Babbage Problem - squares ending in digits 269696

//the strategy of take the rest of division by 1e06 is
//to take the a number how 6 last digits are 269696
while (((square=current*current) % 1000000 != 269696) && (square<INT_MAX)) {
current++;
}


This is part of the "C" example on rosettacode.org. The comments, and not only them, more belong to towerofbabel.disorg!

But rosettacode has a very nice presentation:

What is the smallest positive integer whose square ends in the digits 269,696?

...Babbage asked in a letter, to give an example of what his yet-to-build engine could be working on.

He thought the answer might be 99,736, whose square is 9,947,269,696; but he couldn't be certain.

I hope this is all true, because the story is almost too good: I really wonder how he got at this solution; it is correct, but there is a much smaller one.

It is suggested you write it as if for Mr. Babbage himself, who seems to have a clever pen-and-paper method, and who knows the basics (only the basics, but very well).

I found some rare programs that only check roots ending on 4 or 6, because the end of the 269696 ending is a 6. I extended this keenly to endings 64 and 36, which both only give squares ending on 96.

Here is my code. I turned it around and first calculate an approximate root for every number with that ending. At least I treat it as approximate.

My main Q is about the rounding and the way I assign and use babb and diff. Before I used round() it was not really working; now I removed all casts and it seems to work.

/* "Babbage Problem"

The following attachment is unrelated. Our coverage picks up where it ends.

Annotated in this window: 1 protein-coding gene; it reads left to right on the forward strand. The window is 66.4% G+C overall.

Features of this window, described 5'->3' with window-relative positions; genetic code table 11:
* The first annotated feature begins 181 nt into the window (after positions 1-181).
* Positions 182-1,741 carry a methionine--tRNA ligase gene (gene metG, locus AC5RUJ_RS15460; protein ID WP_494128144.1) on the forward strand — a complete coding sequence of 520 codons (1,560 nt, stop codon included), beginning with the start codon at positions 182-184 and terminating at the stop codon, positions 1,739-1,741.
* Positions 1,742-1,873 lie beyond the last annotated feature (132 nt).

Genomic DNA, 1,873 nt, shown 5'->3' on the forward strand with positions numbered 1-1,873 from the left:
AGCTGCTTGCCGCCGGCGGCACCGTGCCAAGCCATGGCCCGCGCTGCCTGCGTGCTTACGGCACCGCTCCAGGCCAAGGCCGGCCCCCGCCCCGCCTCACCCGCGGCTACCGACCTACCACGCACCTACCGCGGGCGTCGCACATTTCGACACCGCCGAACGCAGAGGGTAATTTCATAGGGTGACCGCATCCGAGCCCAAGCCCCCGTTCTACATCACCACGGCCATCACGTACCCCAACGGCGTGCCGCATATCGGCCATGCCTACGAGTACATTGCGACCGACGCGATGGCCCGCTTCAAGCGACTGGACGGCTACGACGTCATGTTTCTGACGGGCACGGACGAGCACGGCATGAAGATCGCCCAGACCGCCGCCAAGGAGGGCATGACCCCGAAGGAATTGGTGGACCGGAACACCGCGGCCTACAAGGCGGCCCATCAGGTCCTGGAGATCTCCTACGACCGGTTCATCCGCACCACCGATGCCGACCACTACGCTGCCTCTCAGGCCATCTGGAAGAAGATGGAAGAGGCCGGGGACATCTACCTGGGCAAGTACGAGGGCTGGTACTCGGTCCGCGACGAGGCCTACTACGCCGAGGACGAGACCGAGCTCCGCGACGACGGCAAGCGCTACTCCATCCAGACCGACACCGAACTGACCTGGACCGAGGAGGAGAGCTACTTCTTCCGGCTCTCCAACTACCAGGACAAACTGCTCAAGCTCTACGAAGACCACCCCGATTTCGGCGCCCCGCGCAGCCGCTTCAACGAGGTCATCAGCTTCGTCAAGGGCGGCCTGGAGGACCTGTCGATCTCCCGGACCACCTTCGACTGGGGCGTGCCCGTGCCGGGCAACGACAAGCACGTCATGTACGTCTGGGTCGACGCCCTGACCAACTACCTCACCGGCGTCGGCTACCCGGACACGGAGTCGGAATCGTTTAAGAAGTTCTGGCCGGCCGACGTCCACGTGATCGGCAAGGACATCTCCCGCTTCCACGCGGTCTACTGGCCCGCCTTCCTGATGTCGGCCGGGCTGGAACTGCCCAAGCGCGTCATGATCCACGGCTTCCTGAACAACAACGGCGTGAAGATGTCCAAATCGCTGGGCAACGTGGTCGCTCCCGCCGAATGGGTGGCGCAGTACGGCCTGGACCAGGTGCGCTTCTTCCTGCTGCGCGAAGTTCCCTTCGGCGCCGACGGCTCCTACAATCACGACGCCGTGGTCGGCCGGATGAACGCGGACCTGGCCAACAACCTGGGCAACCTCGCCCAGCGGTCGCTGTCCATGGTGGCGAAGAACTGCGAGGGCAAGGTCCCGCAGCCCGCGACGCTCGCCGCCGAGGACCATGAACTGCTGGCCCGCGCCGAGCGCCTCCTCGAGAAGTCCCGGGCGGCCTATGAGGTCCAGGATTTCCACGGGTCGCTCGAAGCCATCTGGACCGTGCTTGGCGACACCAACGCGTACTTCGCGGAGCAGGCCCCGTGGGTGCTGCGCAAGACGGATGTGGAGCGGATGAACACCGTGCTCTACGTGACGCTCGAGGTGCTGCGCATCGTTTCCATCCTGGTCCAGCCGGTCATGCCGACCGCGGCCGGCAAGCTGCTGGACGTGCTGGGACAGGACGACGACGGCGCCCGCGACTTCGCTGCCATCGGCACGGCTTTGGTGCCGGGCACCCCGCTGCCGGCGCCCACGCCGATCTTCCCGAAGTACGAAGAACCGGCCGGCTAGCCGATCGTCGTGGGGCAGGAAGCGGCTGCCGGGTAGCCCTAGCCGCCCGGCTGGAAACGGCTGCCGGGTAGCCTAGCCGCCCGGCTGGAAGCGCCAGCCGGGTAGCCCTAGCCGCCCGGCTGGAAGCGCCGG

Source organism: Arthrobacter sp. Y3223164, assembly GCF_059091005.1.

= (Smallest) number whose square ends in ...269696 ? */
/* The root must end on 4 or 6 to give ending 6,
but also on 36 or 64 to give ending 96 ?!? */

#include <stdio.h>
#include <math.h>

int main() {
const int ENDING = 269696;
const int EXPMAX = 38;
const double mu = 0.001;

long n,
babb;       /* nearest integer to root */

double root,     /* approximation, unless sqrt() is used */
diff,     /* between root and babb */
modroot;  /* root wuth last int digits only */

for (n = ENDING; n < 1L<<EXPMAX; n += 1000*1000) {

/* sqrt() is faster than exp(log()/2) and has no fraction/diff at all if really integer */
root = exp(log(n)/2);
//root = sqrt((double)n);

babb = round(root);
diff = root - babb;
/* mod 100 with 36 and 64, or mod 10 with 4 and 6 */
modroot = babb % 100 + diff;
if (fabs(36 - modroot) < mu ||
fabs(64 - modroot) < mu   ) {

/* Check with integer division */
if (n % babb == 0)
putchar('*');
else
putchar(' ');

printf("%16ld %20.12f %12ld %20.12f\n", n, root, babb, diff);
}
}
return 0;
}



Output:

*       638269696   25264.000000000004        25264       0.000000000004
*      9947269696   99735.999999999927        99736      -0.000000000073
*     22579269696  150263.999999999971       150264      -0.000000000029
*     50506269696  224735.999999999884       224736      -0.000000000116
55020269696  234563.999147354130       234564      -0.000852645870
70456269696  265435.999246522610       265436      -0.000753477390
*     75770269696  275263.999999999942       275264      -0.000000000058
*    122315269696  349736.000000000175       349736       0.000000000175